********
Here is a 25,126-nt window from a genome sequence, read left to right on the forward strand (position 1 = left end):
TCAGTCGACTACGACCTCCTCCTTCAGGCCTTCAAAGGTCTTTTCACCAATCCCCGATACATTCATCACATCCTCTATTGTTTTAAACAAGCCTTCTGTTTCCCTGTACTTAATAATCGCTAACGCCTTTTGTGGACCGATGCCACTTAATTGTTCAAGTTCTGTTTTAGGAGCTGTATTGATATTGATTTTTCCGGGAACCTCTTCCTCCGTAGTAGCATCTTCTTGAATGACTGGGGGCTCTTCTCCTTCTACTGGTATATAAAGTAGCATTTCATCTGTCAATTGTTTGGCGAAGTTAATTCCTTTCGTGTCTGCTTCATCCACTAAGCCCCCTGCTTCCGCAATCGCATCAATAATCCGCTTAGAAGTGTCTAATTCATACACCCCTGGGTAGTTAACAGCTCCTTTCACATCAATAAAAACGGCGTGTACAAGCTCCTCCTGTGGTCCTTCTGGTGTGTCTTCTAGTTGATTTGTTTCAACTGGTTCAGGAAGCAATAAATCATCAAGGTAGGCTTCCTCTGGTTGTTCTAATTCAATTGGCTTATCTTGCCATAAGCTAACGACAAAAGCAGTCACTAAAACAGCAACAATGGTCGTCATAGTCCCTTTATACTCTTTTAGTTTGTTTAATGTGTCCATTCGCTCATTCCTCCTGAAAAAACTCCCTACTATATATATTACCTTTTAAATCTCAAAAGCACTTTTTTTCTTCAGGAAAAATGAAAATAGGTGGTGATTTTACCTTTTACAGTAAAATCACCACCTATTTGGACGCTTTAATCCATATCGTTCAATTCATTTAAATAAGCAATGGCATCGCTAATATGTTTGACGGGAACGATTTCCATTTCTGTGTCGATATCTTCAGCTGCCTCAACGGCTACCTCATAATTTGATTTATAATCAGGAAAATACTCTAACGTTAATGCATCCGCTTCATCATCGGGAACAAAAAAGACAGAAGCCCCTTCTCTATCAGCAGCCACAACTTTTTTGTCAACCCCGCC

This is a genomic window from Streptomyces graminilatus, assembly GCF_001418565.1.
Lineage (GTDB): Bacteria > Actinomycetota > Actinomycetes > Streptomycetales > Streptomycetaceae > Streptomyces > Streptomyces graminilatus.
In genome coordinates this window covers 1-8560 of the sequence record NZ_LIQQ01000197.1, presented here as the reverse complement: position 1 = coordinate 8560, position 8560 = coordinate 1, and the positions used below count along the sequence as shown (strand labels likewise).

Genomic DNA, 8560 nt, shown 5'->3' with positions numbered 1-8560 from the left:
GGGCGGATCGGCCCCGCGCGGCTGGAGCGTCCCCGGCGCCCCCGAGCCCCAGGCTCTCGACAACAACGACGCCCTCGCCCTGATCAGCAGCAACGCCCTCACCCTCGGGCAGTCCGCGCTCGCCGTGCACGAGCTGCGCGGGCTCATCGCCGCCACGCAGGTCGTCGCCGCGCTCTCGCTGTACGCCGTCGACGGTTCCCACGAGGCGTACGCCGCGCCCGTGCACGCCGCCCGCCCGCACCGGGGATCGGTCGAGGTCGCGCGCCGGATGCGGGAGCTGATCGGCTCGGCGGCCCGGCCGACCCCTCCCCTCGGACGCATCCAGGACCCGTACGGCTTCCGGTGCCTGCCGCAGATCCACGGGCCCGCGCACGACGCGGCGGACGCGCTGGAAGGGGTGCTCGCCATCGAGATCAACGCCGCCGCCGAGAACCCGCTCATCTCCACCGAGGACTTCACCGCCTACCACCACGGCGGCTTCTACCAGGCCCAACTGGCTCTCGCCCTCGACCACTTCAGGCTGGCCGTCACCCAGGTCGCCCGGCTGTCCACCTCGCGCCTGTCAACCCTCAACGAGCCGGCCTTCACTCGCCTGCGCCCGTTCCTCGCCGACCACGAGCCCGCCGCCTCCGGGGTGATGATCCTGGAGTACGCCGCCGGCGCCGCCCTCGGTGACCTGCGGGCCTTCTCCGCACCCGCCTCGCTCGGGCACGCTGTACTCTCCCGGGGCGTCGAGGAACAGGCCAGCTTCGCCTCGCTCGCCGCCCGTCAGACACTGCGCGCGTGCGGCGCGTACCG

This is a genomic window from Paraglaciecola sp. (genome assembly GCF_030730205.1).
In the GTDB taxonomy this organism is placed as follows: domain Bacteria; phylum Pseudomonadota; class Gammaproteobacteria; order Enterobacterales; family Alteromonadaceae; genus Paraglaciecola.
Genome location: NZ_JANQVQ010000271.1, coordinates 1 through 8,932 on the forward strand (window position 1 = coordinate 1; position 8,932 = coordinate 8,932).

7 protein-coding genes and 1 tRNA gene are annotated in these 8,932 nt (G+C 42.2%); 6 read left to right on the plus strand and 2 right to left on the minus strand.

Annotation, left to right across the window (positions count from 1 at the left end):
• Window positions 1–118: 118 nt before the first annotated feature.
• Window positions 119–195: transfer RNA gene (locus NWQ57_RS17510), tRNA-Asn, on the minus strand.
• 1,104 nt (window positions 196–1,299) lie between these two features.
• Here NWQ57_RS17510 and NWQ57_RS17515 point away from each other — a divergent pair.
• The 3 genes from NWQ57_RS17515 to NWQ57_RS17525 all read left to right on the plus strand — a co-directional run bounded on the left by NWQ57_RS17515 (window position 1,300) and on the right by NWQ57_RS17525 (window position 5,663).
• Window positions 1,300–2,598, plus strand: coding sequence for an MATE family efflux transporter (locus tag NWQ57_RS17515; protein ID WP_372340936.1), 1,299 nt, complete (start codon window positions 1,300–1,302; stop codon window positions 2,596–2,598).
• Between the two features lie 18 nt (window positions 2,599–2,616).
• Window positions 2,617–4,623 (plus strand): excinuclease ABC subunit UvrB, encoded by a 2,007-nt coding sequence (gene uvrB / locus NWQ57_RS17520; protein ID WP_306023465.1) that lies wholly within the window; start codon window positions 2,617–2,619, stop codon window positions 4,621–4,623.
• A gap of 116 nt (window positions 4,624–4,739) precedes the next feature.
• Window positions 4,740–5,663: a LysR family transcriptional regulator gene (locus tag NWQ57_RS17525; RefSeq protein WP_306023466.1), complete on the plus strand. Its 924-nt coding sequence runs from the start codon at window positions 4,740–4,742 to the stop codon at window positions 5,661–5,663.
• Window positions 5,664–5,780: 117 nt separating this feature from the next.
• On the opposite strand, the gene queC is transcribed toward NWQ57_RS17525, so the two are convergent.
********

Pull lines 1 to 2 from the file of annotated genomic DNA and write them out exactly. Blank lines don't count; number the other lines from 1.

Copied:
Here is a 25,126-nt window from a genome sequence, read left to right on the forward strand (position 1 = left end):
TCAGTCGACTACGACCTCCTCCTTCAGGCCTTCAAAGGTCTTTTCACCAATCCCCGATACATTCATCACATCCTCTATTGTTTTAAACAAGCCTTCTGTTTCCCTGTACTTAATAATCGCTAACGCCTTTTGTGGACCGATGCCACTTAATTGTTCAAGTTCTGTTTTAGGAGCTGTATTGATATTGATTTTTCCGGGAACCTCTTCCTCCGTAGTAGCATCTTCTTGAATGACTGGGGGCTCTTCTCCTTCTACTGGTATATAAAGTAGCATTTCATCTGTCAATTGTTTGGCGAAGTTAATTCCTTTCGTGTCTGCTTCATCCACTAAGCCCCCTGCTTCCGCAATCGCATCAATAATCCGCTTAGAAGTGTCTAATTCATACACCCCTGGGTAGTTAACAGCTCCTTTCACATCAATAAAAACGGCGTGTACAAGCTCCTCCTGTGGTCCTTCTGGTGTGTCTTCTAGTTGATTTGTTTCAACTGGTTCAGGAAGCAATAAATCATCAAGGTAGGCTTCCTCTGGTTGTTCTAATTCAATTGGCTTATCTTGCCATAAGCTAACGACAAAAGCAGTCACTAAAACAGCAACAATGGTCGTCATAGTCCCTTTATACTCTTTTAGTTTGTTTAATGTGTCCATTCGCTCATTCCTCCTGAAAAAACTCCCTACTATATATATTACCTTTTAAATCTCAAAAGCACTTTTTTTCTTCAGGAAAAATGAAAATAGGTGGTGATTTTACCTTTTACAGTAAAATCACCACCTATTTGGACGCTTTAATCCATATCGTTCAATTCATTTAAATAAGCAATGGCATCGCTAATATGTTTGACGGGAACGATTTCCATTTCTGTGTCGATATCTTCAGCTGCCTCAACGGCTACCTCATAATTTGATTTATAATCAGGAAAATACTCTAACGTTAATGCATCCGCTTCATCATCGGGAACAAAAAAGACAGAAGCCCCTTCTCTATCAGCAGCCACAACTTTTTTGTCAACCCCGCC